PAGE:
Richard L. Gordon
Do the 'Vernacular' Curse-Tablets from Italy Represent a Specific Knowledge- Practice?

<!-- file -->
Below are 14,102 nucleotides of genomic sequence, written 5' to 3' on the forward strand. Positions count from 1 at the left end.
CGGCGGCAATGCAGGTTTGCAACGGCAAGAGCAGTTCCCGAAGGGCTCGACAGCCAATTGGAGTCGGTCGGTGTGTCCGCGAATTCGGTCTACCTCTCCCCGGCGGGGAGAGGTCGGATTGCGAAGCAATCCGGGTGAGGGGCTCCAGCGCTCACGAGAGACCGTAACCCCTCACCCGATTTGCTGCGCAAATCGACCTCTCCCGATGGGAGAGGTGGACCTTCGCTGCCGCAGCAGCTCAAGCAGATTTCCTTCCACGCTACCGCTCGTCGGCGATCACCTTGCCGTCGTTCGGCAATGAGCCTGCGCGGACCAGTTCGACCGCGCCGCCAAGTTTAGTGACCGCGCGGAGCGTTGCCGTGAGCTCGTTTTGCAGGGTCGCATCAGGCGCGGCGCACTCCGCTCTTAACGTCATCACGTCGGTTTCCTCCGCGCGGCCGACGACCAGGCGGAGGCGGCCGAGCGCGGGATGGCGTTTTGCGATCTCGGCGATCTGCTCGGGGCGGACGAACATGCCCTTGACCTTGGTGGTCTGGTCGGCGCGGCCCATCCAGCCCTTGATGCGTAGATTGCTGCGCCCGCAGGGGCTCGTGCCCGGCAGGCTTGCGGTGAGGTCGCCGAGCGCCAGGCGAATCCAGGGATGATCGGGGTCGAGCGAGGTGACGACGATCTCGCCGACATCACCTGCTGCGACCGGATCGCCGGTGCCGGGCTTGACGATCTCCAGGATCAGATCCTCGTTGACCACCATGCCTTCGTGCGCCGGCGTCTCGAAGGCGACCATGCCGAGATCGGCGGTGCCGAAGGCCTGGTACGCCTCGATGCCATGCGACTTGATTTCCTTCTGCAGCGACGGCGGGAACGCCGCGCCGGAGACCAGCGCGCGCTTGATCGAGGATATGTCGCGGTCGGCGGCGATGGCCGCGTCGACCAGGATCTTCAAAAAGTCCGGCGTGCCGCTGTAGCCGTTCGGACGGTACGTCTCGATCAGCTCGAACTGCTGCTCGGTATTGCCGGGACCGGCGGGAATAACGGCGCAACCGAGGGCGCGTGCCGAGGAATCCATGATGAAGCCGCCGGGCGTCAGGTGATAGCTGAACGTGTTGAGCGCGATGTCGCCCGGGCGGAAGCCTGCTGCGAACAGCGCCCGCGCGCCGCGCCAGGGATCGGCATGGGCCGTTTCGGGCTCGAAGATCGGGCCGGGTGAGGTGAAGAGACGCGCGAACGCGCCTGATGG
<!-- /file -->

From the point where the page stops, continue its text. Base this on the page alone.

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A knowledge-practice can be defined as a field, or sub-field, of social action in which complex, systematised or partly-systematised knowledge forms the basis of a regular or intermittent practice. How far is such a model of knowledge applicable to the institution of writing vernacular curse-tablets in the Italian peninsula between the later Republic and the reign of Constantine I? The paper advocates abandoning the usual classificiation by supposed purpose, as well as the notion of 'formulae', in favour of a sliding scale of rhetorical and religious competence displayed. The final section discusses the relation between these factors and the awareness of the need, especially pronounced in vernacular curses (i. e., those not written by ritual specialists), to establish a basis of authority vis-à-vis the other world.